About star violinists who weren’t allowed to go on school trips as children, and drug dealers who are sure to be more careful next time.
Everything in life has its price. And who knows, if David Garrett hadn’t had to practice his violin so much, a deep sadness might come over him with every new pension notice today. But since the 42-year-old is still quite successful with his music to this day, regret sneaks into his glamorous life in other ways. For example, when he thinks that he had to pluck the strings day in and day out, while his classmates were beating up the nights on school trips. “The class trips made me sad,” Garrett told the Süddeutsche Zeitung. “Especially when my older brother went to the south of France with his friends.” Because, according to Garrett: “I wasn’t allowed to do that.” At least he knows today what he was missing at the time: a certain rebelliousness. “I was so young that I couldn’t disregard my parents. That annoyed me.”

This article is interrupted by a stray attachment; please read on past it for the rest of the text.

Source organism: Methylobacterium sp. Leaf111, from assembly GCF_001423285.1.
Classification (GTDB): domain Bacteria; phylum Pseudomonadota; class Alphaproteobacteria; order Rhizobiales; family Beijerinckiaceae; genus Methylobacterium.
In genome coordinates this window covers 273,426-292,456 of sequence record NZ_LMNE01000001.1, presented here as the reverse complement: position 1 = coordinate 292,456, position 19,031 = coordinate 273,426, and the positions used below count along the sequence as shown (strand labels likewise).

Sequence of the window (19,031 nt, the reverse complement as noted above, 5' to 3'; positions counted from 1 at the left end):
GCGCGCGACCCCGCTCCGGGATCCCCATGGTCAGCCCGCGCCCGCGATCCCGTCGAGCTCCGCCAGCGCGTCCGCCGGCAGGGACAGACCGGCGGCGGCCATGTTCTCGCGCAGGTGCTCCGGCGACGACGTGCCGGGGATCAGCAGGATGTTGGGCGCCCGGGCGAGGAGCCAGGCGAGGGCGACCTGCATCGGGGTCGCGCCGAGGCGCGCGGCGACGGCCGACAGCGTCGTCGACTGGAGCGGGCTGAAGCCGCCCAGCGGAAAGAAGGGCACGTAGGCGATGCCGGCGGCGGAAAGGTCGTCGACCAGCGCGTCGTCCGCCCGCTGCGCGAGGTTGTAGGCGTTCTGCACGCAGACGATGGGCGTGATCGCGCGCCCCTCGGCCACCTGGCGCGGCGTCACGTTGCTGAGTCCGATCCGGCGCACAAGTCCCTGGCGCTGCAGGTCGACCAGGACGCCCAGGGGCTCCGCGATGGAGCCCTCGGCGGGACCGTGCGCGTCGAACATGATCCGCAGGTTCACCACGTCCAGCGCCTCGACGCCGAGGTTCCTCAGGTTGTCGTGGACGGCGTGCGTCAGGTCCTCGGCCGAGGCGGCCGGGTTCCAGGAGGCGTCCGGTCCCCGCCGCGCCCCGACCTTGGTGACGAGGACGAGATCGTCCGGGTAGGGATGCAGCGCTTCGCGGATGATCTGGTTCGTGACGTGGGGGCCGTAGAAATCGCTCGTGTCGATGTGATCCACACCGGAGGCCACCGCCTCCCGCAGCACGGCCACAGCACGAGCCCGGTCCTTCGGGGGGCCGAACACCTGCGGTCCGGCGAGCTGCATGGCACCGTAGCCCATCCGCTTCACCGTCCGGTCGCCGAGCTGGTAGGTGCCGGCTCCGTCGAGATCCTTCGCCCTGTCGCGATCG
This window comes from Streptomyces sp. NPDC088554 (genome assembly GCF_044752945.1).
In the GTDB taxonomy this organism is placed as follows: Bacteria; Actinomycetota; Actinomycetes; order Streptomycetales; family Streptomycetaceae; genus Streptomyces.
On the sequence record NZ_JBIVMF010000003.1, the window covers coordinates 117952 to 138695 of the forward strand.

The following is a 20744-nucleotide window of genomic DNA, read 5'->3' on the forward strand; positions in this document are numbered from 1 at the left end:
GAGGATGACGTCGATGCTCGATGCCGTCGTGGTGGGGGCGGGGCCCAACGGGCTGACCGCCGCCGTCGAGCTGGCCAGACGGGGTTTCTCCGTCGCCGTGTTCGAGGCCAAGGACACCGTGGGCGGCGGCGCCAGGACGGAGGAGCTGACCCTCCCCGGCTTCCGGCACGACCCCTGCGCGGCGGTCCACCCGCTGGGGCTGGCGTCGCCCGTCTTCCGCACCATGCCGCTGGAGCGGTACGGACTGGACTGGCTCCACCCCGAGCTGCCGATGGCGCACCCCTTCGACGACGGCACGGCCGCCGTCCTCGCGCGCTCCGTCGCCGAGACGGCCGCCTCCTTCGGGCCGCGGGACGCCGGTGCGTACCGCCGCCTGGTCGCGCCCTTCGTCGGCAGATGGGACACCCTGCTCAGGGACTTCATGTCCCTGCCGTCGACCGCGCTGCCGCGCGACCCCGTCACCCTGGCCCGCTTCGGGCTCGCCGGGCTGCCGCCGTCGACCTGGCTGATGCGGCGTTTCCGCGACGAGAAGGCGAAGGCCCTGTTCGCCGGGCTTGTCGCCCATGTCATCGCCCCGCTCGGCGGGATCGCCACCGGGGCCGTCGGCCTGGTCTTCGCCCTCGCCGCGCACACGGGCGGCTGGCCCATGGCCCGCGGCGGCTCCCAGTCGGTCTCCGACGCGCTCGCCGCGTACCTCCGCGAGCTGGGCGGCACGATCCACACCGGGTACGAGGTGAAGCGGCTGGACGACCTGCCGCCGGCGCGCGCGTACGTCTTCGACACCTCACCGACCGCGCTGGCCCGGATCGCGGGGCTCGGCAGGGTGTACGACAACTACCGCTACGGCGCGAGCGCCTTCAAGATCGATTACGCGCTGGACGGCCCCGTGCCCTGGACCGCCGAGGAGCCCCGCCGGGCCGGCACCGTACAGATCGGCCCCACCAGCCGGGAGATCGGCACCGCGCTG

A 22-year-old must also have been annoyed when he realized that he had forgotten his rucksack at Braunschweig Central Station. So he called the federal police on Sunday morning and asked if his backpack had been handed in there. Those on duty there in turn asked Deutsche Bahn where the discovery of the backpack was confirmed. When the federal police opened the backpack, they were amazed to find a bag of marijuana and a can of white powder in it, which a rapid drug test turned out to be amphetamines.
The man was informed that his backpack had been found and appeared at the federal police station. There he identified the backpack – and was amazed when the mood suddenly changed and instead of his substance he was handed a criminal complaint for illegal possession of narcotics. “He probably hoped that the federal police would not have looked at the content,” said the police report on Monday. Perhaps the 22-year-old should have done what so many famous people have done: leave it at that, indulge in self-pity every now and then – and then just move on. boris halva